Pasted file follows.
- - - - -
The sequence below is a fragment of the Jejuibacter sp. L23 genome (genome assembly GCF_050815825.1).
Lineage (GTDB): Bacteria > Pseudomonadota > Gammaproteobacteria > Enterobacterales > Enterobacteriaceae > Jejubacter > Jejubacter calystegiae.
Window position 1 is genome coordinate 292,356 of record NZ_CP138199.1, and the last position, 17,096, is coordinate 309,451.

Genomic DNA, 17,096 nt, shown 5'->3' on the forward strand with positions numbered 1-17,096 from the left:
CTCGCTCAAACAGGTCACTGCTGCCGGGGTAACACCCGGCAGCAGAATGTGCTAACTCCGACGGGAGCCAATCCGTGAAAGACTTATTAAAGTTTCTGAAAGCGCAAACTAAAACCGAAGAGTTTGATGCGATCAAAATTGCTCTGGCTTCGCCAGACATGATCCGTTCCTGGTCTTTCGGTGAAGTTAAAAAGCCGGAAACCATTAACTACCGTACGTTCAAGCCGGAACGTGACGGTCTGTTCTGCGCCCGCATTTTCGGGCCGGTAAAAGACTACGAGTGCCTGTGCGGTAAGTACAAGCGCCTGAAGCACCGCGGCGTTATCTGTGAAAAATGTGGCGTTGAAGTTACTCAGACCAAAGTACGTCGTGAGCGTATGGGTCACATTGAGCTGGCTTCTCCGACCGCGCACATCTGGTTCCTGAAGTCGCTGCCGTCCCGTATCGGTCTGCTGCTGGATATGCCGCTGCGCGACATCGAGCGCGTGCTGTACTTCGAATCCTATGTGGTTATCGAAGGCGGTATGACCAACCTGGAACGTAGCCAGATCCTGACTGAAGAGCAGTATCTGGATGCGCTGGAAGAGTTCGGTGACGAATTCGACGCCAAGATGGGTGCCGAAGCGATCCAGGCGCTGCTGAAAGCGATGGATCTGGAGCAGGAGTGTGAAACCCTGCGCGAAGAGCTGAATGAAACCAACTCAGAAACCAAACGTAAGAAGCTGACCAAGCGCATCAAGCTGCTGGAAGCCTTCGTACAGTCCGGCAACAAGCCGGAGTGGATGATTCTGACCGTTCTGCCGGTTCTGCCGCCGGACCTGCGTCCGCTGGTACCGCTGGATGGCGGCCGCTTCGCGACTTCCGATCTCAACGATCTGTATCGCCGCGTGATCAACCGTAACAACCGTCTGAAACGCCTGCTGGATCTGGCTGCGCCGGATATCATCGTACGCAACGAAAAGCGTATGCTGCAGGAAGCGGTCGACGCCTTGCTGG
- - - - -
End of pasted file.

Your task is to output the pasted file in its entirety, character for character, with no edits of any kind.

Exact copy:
The sequence below is a fragment of the Jejuibacter sp. L23 genome (genome assembly GCF_050815825.1).
Lineage (GTDB): Bacteria > Pseudomonadota > Gammaproteobacteria > Enterobacterales > Enterobacteriaceae > Jejubacter > Jejubacter calystegiae.
Window position 1 is genome coordinate 292,356 of record NZ_CP138199.1, and the last position, 17,096, is coordinate 309,451.

Genomic DNA, 17,096 nt, shown 5'->3' on the forward strand with positions numbered 1-17,096 from the left:
CTCGCTCAAACAGGTCACTGCTGCCGGGGTAACACCCGGCAGCAGAATGTGCTAACTCCGACGGGAGCCAATCCGTGAAAGACTTATTAAAGTTTCTGAAAGCGCAAACTAAAACCGAAGAGTTTGATGCGATCAAAATTGCTCTGGCTTCGCCAGACATGATCCGTTCCTGGTCTTTCGGTGAAGTTAAAAAGCCGGAAACCATTAACTACCGTACGTTCAAGCCGGAACGTGACGGTCTGTTCTGCGCCCGCATTTTCGGGCCGGTAAAAGACTACGAGTGCCTGTGCGGTAAGTACAAGCGCCTGAAGCACCGCGGCGTTATCTGTGAAAAATGTGGCGTTGAAGTTACTCAGACCAAAGTACGTCGTGAGCGTATGGGTCACATTGAGCTGGCTTCTCCGACCGCGCACATCTGGTTCCTGAAGTCGCTGCCGTCCCGTATCGGTCTGCTGCTGGATATGCCGCTGCGCGACATCGAGCGCGTGCTGTACTTCGAATCCTATGTGGTTATCGAAGGCGGTATGACCAACCTGGAACGTAGCCAGATCCTGACTGAAGAGCAGTATCTGGATGCGCTGGAAGAGTTCGGTGACGAATTCGACGCCAAGATGGGTGCCGAAGCGATCCAGGCGCTGCTGAAAGCGATGGATCTGGAGCAGGAGTGTGAAACCCTGCGCGAAGAGCTGAATGAAACCAACTCAGAAACCAAACGTAAGAAGCTGACCAAGCGCATCAAGCTGCTGGAAGCCTTCGTACAGTCCGGCAACAAGCCGGAGTGGATGATTCTGACCGTTCTGCCGGTTCTGCCGCCGGACCTGCGTCCGCTGGTACCGCTGGATGGCGGCCGCTTCGCGACTTCCGATCTCAACGATCTGTATCGCCGCGTGATCAACCGTAACAACCGTCTGAAACGCCTGCTGGATCTGGCTGCGCCGGATATCATCGTACGCAACGAAAAGCGTATGCTGCAGGAAGCGGTCGACGCCTTGCTGG